This article traces the Korean Church’s commitment to the Book of Isaiah back to its earliest period, revealing how the Korean Church’s studies and readings of the Book of Isaiah were conducted in direct response to the surrounding socio-political milieu. Many of the Korean readings and interpretations were dominated by Christological reductionism and messianic or eschatological hope. As noted above, Korean theological students at Pyeongyang Theological Seminary used text books that were written or translated by foreign missionary professors to teach Korean seminarians. These texts include John Ross’ Chinese Isaiah commentary, Charles Erdman’s Isaiah commentary, and Charles A. Clark’s Isaiah commentary.
It was in the 1910s that Korean Christians started to study the Book of Isaiah both theologically and academically. The first book on Isaiah was a Chinese commentary written by a Scottish missionary in China and Manchuria. It was 舊約以賽亞註釋 [The Conference Commentary on Isaiah, 1910], 中國聖敎書會), which was published in 1910 (耶蘇降世一牛九百零十年) as part of a series of commentaries designed to celebrate the centennial anniversary of Chinese missionary activity conducted by western overseas mission boards. The centennial mission conference held at Shanghai in 1907 originally decided to publish a series of Chinese OT commentaries for Chinese Christians from 1909 to 1914. The Chinese Church published OT commentaries from 1909 to 1914.
Since back then there was no Korean book on the Prophets, Pyeongyang Presbyterian Seminary had to use John Ross’ Chinese Commentary which was published in 1910. In accordance with the theological line of mission theology of the Scottish Presbyterian Church, Ross (羅約翰), well versed in Chinese Confucian canons, revealed himself as a progressive evangelist with a deep respect for the traditional cultures of both China and Korea (refer to his 1903
Ross’ commentary divides the Book of Isaiah into two major parts (chapters 1-39 and 40-66). After a very brief introduction of the prophet Isaiah and the historical background of his prophetic activity, it divides chapters 1-39 into three smaller units. The first part deals with the devastation of Jerusalem for her sins against God: Chapters 1-12 deal with the history of Judah BC 740-701; chapters 13-35 deal with the survival and restoration of Judah in and through the judgment of God against all foreign nations; chapters 36-39 deal with the history of Hezekiah King of Judah. The second part (chapters 40-66) deals with the restoration of Judah coterminous with the establishment of the Kingdom of Heaven. This commentary gives each smaller section a summarizing rubric and each chapter a relevant title. It is marked by its verse-by-verse exposition and relatively rich information of historical and chronological circumstances. This commentary fundamentally reads the Book of Isaiah as a scripture for the Church named a new Israel, but not fully exploring it in its proper historical context. For example, it reads Chapter 4 as a prophecy about a great restoration of the Church (敎會大興). Overall, it reads the Book of Isaiah from the perspective of a Protestant doctrine, justification by faith, placing emphasis on the inability of human beings to save themselves (入舞自救之九) and on the grace of God to redeem them from sin and death. It submerges the Book of Isaiah under the 16th century Reformation motto,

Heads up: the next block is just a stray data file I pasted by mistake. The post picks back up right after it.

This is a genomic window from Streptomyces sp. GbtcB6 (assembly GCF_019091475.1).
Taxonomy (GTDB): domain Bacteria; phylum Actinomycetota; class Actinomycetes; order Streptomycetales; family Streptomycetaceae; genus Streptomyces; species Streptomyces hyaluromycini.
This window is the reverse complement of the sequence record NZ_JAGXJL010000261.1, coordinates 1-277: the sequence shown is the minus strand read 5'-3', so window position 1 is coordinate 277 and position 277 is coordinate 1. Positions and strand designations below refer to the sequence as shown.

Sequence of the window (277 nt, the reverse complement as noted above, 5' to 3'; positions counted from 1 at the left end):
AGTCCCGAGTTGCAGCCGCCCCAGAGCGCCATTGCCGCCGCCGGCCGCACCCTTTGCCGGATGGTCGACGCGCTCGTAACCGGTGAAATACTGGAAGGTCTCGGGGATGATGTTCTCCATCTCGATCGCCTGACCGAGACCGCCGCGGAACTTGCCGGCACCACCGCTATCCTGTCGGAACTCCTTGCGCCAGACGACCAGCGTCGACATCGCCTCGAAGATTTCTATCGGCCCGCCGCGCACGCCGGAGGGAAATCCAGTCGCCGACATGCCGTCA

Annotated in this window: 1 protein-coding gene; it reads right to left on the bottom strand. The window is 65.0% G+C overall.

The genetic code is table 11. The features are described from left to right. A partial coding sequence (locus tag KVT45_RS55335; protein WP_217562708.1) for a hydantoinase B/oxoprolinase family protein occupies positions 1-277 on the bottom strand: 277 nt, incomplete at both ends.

In 1918 the Presbyterian Society of Literature (예수교서회) published 이사야 공부긔, a Korean textbook on Isaiah, which was a very brief monograph on the Book of Isaiah by Charles R. Erdman.8) It was not a commentary or monograph in a strict sense, but an outline study guide, which, dividing the Book of Isaiah into 12 sections, was something of a pocket-book on the Book of Isaiah.
Charles Erdman’s 1918 Isaiah commentary was translated by Rev. Kim, Kwan Suck as a textbook on Isaiah. Its original version had been used in Korea since the 1930s. This commentary divides the Book of Isaiah into three major parts: Part I (Chapters 1-35) prophecies of punishment and judgment; Part II (Chapters 36-39) the historical section; Part III (Chapters 40-66) prophecies of restoration. Each part is divided into smaller parts. Part I consists of 7 units (chapters 1-5, Judah’s sins; chapter 6, the call of Isaiah; chapters 7-12, a book of prophecy on Immanuel; chapters 13-23, destiny of all nations; chapters 24-27, the day of Yahweh; chapters 28-33, a book of prophecy on a catastrophic disaster; chapters 34-35, the redemption of God’s people). Part III consists of 3 smaller units (chapters 40-48, the power of Yahweh; chapters 49-57, The Servant of Yahweh; chapters 58-66, God’s perfected Kingdom).